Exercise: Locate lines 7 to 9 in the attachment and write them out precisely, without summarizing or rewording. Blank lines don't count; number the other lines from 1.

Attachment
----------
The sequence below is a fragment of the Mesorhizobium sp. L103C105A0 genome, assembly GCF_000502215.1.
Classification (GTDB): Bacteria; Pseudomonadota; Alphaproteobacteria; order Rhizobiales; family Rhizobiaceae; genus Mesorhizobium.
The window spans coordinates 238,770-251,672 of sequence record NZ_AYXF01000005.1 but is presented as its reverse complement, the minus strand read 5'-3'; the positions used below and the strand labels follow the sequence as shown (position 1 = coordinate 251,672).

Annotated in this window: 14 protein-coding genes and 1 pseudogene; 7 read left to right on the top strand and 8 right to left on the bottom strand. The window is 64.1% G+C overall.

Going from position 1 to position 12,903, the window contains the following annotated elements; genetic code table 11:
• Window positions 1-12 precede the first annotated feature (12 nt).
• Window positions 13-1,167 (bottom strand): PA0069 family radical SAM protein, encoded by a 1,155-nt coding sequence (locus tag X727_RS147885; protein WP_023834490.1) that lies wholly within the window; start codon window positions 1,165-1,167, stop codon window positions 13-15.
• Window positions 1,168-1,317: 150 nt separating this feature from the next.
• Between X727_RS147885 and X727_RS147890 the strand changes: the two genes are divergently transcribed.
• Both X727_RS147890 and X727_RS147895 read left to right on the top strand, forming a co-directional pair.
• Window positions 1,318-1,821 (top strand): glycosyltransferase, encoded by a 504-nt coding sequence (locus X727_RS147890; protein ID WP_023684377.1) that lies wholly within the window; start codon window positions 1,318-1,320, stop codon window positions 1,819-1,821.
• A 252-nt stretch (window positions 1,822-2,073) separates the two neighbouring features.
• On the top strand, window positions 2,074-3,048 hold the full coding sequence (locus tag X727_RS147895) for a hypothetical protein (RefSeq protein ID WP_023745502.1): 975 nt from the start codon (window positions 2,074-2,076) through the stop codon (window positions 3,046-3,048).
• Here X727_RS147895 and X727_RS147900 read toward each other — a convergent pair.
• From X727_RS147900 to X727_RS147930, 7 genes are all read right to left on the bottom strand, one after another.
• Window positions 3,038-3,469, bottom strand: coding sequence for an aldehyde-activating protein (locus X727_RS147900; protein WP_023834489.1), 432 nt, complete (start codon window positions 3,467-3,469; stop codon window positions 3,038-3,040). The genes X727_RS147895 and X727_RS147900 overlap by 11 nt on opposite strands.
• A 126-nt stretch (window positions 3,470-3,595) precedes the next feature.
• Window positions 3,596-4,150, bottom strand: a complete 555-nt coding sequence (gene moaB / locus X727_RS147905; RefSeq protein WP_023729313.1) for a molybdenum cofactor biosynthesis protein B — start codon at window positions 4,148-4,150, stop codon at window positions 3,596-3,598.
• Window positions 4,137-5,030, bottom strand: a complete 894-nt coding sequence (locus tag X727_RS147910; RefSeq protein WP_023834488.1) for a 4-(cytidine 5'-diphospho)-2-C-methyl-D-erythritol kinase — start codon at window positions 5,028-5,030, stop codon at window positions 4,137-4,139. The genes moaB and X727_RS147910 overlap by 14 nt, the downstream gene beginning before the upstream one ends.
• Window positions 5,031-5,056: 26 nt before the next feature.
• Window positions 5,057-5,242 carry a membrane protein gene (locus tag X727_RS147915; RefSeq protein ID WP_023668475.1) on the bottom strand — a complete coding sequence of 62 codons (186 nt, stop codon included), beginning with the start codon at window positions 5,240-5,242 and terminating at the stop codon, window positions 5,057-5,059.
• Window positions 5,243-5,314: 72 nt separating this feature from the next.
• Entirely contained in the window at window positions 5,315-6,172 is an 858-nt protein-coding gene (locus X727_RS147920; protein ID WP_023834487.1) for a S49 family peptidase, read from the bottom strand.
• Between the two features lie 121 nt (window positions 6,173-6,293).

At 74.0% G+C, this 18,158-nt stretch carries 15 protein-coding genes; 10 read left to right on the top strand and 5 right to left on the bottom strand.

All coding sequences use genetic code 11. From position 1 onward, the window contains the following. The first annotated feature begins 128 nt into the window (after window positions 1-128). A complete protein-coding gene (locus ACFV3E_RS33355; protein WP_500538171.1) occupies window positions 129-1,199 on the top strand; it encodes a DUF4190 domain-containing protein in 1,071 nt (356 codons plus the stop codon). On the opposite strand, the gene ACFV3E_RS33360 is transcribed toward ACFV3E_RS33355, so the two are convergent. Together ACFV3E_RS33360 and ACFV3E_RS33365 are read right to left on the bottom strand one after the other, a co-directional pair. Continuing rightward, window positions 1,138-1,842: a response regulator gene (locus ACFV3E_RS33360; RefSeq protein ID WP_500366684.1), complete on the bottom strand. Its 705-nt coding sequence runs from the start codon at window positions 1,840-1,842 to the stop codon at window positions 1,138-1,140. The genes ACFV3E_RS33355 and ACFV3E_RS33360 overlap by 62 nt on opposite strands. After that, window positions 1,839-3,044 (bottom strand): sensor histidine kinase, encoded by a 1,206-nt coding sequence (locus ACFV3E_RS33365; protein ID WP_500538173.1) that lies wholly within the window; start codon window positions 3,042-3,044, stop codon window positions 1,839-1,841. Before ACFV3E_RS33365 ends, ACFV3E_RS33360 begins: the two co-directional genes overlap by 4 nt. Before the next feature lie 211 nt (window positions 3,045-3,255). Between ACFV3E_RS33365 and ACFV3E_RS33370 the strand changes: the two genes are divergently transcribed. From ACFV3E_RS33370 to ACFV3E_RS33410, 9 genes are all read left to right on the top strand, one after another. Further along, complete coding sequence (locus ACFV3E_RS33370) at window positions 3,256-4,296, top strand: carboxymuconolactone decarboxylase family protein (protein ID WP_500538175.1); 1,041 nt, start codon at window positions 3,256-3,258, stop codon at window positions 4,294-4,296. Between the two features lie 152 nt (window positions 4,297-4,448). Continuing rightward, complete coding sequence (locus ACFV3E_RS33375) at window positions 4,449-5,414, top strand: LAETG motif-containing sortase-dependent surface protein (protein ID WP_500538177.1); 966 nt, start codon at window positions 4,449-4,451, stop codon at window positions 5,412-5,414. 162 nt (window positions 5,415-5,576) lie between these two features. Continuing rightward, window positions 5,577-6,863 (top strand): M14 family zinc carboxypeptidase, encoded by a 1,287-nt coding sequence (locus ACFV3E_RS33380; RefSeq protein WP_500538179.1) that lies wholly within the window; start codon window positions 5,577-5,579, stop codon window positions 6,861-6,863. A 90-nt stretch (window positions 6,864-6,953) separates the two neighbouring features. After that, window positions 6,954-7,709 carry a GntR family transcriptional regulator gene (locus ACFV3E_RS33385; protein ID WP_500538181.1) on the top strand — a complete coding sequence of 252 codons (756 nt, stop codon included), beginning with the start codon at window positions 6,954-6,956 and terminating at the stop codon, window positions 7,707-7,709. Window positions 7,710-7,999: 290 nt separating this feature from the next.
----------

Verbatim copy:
• Window positions 13-1,167 (bottom strand): PA0069 family radical SAM protein, encoded by a 1,155-nt coding sequence (locus tag X727_RS147885; protein WP_023834490.1) that lies wholly within the window; start codon window positions 1,165-1,167, stop codon window positions 13-15.
• Window positions 1,168-1,317: 150 nt separating this feature from the next.
• Between X727_RS147885 and X727_RS147890 the strand changes: the two genes are divergently transcribed.